The Shenyang Area of China (Liaoning) Pilot Free Trade Zone established last April is continuing to make it easier for companies to do business at home and abroad.
Hu Fang oversees the daily operations of a trading company registered in the FTZ in Northeast China’s Liaoning province.
With vast information technology at its disposal, the firm has accumulated resources overseas.
With a few lines of code, the firm can help its products gain exposure in global markets. Hu says products they sell can pop up among top search results from Google with their specially engineered codes — even ahead of Alibaba.
However, it was not until the FTZ was established that the company discovered it could sell heavy duty equipment to overseas markets.
“We decided to set up a firm in the free zone area due to its convenient administrative services, such as the single-window system as well as other national preferential polices,” said Hu, executive director of EO International.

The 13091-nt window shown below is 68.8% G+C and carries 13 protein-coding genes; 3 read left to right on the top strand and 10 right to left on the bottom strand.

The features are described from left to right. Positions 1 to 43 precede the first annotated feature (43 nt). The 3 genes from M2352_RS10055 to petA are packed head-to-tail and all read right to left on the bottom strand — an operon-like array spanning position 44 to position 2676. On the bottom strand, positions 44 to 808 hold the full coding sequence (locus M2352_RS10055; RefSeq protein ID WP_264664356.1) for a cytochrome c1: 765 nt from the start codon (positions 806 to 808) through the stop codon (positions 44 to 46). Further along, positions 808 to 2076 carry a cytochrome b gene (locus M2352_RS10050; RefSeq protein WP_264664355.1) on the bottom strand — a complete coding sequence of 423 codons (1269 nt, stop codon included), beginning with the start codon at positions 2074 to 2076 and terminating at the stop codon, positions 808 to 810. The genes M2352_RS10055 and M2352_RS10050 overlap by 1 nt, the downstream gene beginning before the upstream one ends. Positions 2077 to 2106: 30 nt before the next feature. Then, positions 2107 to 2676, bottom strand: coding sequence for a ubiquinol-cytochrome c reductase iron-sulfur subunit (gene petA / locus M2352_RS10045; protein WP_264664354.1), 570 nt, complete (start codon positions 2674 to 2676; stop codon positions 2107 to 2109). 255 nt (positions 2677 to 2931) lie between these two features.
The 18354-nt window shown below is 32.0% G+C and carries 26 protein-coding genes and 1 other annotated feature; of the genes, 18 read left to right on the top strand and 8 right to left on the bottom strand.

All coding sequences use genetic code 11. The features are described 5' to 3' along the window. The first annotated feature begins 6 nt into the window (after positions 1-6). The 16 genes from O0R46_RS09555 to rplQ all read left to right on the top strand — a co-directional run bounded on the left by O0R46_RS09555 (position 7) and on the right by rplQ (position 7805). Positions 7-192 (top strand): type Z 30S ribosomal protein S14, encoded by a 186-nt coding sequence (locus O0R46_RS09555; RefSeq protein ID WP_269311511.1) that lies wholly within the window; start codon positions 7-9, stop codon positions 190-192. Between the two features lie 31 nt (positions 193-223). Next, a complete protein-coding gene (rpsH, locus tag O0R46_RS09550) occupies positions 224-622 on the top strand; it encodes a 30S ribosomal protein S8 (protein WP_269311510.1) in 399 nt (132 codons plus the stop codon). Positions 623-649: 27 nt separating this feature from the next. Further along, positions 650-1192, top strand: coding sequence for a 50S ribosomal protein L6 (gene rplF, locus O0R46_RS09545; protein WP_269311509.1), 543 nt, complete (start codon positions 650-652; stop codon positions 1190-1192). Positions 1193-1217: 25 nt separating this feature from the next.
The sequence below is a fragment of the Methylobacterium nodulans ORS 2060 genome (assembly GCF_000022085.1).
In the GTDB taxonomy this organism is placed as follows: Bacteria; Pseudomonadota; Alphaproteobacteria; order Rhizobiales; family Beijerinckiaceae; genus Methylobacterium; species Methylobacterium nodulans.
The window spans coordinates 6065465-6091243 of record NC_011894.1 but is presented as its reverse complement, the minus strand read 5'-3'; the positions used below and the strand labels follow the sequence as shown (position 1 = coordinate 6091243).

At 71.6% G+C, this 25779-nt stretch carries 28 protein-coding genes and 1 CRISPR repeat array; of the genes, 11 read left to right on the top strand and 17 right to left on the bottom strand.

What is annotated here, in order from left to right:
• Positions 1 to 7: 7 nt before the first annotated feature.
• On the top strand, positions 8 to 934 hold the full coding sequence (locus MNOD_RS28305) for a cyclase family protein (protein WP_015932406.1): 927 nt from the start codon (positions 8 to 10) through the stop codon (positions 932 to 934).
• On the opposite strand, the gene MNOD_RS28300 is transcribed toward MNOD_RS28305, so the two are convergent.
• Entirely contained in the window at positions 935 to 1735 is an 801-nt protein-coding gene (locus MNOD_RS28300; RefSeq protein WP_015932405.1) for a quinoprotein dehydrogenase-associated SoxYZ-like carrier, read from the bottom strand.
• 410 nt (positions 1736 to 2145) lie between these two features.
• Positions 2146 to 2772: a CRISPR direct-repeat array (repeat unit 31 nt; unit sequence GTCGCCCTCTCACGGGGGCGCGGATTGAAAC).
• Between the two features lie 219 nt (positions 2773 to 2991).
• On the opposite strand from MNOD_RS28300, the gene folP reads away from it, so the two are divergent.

FTZs across China offer companies a one stop solution for business issues such as industry and commerce registration, as well as duty declarations, and they also cut red tape for investments. EO is not alone in finding inspiration from FTZ policies.
Real estate developer I&F Group owns land in Shenyang, but did not realize its full construction potential due to a sluggish regional economy. Now its land has been included in the free trade area.
Liu Xiaoming, CEO of Shenyang Five Continents City, the property project owned by I&F Group, said that there are 5,000 square meters to build into a bonded warehouse, which will follow customs standards for sealing and supervision.
With three billion yuan ($432.7 million) already invested, Liu is betting on the FTZ initiative to help turn the project around.
“Our cross-border e-commerce center is right next to Shenyang’s future land port. I believe we can play an important role in helping reach markets in northeast Asia as well as central and Eastern Europe,” said Liu.
Now, Shenyang’s free trade area is home to almost 20,000 companies — over 70 percent of the total number registered across Liaoning’s three free trade areas.
While companies in Liaoning’s FTZ focus on promoting Chinese goods globally, many also want to expand imports to meet rising domestic demand.
For example, a Sino-Russia food corridor has been established in the Yingkou Area of Liaoning’s FTZ.
That aims to import as much as 20 million tons of Russian crops a year.